You swore on a stack of Bibles that you were going to do budgeting and stick to it. This would solve all of your money problems and you’d be able to ride off into the sunset in a state of financial bliss.
So, you create a budget, get barely 2 weeks out when you realize you’ve already blown it. But you, being the resolute person you are, keep pushing and you make it through your first month.
The problem is that when you review your spending you find it was nowhere close to the budget you had created. I mean, how could you have predicted your dog would need an emergency trip to the vet at a cost of $80?
Month two comes and goes and you find your spending still isn’t within your budget. This time it wasn’t the dog. It was because you dropped your smart phone engendering a cost of $75 to replace its broken face.
After a third month, you’re still trying your best to stick to your budget but it’s just not working. You feel yourself getting more and more frustrated because budgeting just isn’t doing what it was supposed to do for you. You go on for several more months and then give up.
You’re thinking about budgeting all wrong
If this sounds familiar, don’t despair. The problem isn’t that you’re a bad money manager. It’s that you’re thinking about things all wrong. Just like the rest of us, you are taught to think in terms of months. And that just makes sense. After all, your utility bill is due every month as is your cell phone bill, your insurance premium and maybe payments on your student loans or maybe you need to make payments on a low-interest debt consolidation loan you used to get your debt under control.But when you think about things only in terms of months, it’s practically guaranteed that you will fail at budgeting.
You’ll have uncommonly large expenses
If you think only in terms of a single month your budget will become rigid and there’ll be little room for flexibility. If one thing goes wrong – like that trip to the vet – it can blow your budget for the entire month. These types of expenses are unanticipated but you must expect them. When you’re budgeting from one month to the next, you can’t anticipate the unexpected. There’s just no way that you can react when circumstances change and your budget gets totally blown.
Holiday months are special
When Christmas rolls around you’ll be required to buy gifts for everyone in your family and maybe your spouse’s family. Then there is all that food, lights, pictures, decorations, drinks and entertainment. There are also holidays such as Halloween that require costumes and parties. Plus, there are holidays such as New Year’s Eve and the Fourth of July where you’ll be spending extra money. There are basically five months out of the year where there is some sort of a major holiday that will cost you something.
Then there’s what you want to do
We haven’t yet included your wants. Some months you’ll want to take a weekend vacation. On others, you may want to eat out a lot or use up a lot of gas visiting friends. Then there’ll be months when you just stay home. The fact is that no two months look alike. They’re all different. And if you budget as if they were all the same, you’re doomed to fail.
A better answer
A better way to budget is to stop focusing narrowly on month-to-month but look instead for overall trends. If you’re still in your first few months of budgeting, don’t despair if you’re not constantly on target. This is actually part of the process. The important thing is to not stop trying to reach your goals. After maybe six months you should be able to see your spending trends. After a year, you’ll have a very good idea what your typical month looks like. This is when you can begin budgeting more accurately.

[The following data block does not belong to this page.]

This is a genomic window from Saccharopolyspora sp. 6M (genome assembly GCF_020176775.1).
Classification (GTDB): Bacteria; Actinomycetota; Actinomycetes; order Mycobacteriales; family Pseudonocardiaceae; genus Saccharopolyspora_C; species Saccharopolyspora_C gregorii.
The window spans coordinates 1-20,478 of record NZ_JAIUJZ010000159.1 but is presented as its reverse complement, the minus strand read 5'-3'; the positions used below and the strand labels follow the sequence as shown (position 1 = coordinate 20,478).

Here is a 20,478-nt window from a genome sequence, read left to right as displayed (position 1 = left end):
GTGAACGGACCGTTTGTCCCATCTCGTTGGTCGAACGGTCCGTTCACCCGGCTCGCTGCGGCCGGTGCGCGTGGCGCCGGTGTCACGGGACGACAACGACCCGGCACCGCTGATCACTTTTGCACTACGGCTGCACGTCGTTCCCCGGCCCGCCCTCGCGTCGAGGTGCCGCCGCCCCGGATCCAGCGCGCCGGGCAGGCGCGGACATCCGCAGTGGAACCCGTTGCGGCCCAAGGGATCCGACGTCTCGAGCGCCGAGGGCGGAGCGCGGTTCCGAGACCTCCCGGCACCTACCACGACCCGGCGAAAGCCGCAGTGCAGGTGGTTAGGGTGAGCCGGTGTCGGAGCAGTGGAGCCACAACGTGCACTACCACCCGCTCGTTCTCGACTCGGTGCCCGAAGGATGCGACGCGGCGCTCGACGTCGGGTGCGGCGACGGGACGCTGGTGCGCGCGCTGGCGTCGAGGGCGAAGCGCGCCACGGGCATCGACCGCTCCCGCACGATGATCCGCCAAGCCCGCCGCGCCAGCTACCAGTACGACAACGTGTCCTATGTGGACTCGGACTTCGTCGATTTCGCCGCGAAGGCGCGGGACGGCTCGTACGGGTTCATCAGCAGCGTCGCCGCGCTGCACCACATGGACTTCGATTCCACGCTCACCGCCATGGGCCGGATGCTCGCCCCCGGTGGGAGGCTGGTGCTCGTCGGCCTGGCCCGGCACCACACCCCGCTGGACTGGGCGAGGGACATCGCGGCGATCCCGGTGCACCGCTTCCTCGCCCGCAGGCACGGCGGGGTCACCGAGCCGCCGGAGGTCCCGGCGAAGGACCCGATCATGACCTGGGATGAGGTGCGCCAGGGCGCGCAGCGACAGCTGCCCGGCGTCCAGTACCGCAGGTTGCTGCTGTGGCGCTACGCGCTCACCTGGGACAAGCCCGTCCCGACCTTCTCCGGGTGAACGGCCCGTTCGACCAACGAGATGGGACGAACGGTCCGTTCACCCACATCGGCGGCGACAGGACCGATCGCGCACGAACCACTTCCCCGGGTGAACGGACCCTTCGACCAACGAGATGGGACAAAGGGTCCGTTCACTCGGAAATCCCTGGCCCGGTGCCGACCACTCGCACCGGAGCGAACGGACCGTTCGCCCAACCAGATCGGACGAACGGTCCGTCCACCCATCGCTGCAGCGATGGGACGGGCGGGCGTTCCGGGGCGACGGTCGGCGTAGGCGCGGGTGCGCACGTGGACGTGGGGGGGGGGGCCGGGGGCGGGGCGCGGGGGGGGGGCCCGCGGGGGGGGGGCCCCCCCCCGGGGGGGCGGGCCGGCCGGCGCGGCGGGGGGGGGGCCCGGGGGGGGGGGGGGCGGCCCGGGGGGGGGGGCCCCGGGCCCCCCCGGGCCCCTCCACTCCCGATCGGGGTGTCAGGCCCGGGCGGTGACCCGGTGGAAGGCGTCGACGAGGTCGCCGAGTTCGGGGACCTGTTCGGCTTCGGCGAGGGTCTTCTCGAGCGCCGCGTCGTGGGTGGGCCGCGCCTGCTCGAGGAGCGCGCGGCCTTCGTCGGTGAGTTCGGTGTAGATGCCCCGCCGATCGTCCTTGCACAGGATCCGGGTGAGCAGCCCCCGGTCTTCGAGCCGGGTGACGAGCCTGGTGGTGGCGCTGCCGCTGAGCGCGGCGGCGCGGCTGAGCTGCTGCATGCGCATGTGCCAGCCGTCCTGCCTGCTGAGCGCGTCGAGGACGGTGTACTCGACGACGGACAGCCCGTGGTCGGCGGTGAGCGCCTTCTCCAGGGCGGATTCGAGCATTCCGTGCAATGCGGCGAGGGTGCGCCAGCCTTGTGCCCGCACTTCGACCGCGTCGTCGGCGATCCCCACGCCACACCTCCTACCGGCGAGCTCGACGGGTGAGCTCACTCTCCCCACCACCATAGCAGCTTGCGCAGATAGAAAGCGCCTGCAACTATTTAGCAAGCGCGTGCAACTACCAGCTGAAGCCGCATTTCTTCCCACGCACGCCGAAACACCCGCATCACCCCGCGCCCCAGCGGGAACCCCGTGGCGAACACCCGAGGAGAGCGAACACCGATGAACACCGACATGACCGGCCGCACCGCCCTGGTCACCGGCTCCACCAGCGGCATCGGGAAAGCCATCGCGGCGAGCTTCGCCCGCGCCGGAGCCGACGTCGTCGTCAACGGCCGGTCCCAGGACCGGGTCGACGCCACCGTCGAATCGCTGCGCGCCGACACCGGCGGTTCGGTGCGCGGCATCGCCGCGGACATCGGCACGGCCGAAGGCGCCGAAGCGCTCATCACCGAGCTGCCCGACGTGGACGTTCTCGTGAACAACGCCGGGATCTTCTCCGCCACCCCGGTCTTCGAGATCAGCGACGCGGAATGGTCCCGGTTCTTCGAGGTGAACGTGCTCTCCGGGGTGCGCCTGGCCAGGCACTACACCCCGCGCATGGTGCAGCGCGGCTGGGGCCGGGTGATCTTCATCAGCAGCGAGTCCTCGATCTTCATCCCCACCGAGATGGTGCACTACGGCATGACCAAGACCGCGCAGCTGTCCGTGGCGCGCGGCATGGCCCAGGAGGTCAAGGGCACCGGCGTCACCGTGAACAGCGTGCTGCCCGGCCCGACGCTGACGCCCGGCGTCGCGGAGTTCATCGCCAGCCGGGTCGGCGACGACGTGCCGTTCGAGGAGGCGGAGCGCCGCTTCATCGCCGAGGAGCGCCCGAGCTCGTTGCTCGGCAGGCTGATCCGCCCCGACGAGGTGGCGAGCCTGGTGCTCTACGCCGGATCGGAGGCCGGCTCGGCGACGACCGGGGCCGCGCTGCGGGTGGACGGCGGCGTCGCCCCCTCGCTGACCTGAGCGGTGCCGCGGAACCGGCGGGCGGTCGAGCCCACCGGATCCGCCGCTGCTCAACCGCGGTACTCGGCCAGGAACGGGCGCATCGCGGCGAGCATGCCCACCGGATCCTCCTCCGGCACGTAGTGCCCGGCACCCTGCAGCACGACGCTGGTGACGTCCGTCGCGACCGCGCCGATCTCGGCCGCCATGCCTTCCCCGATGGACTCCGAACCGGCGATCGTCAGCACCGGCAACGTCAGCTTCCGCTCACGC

Take, for example, Christmas you might find you spent roughly $600 on Christmas last year. That was everything – Christmas cards, decorations, presents and other miscellaneous expenses. So, beginning in January you need to set aside about $60 per month just to cover those Christmas expenses that you’ll eventually run into.
Covering all unexpected expenses
You can do the same thing to cover all of your unexpected expenses. After a year, you’ll have seen what they are and whether it’s birthdays, holidays, car repairs or even medical bills you can budget for them by setting aside a certain amount each month. For example, you might set aside $250 per month to cover your unexpected expenses. Any of this you don’t spend you can just put into your savings for use later.
Get some helpful software
Spotting overall trends in your spending is a lot easier if you get some helpful software. This is the easiest way to develop a solid picture of what’s happening to you financially and to spot trends over the long run. One of the most popular of these is You Need a Budget (YNAB). It’s great for tracking all your expenses. If for some reason you’d rather not use YNAB three other good ones are Personal Capital, Mint and Quicken. While Personal Capital is great for tracking investments and seeing all of your accounts together, it’s a bit lacking on the budgeting side. Quicken is much better on budgeting compared to Personal Capital but doesn’t offer quite as much flexibility as YNAB. And of course, there’s something to be said for creating your own spreadsheets. This obviously requires more effort and time but there’s a lot of personal reward to be gained when you create something yourself.
Make no mistake about it. It’s hard to budget. It’s hard to stay on a budget. But it can be done. Get a budgeting app, make a budget and get started. You’ll undoubtedly start by screwing it up. But that’s the only way for you to learn how things work for you. Don’t get discouraged. We all miss our goals initially. But if you keep on keepin’ on you will win in the long run. You’ll have your finances under control and you’ll be able to ride off into the sunset in that state of financial bliss we mentioned in the first paragraph.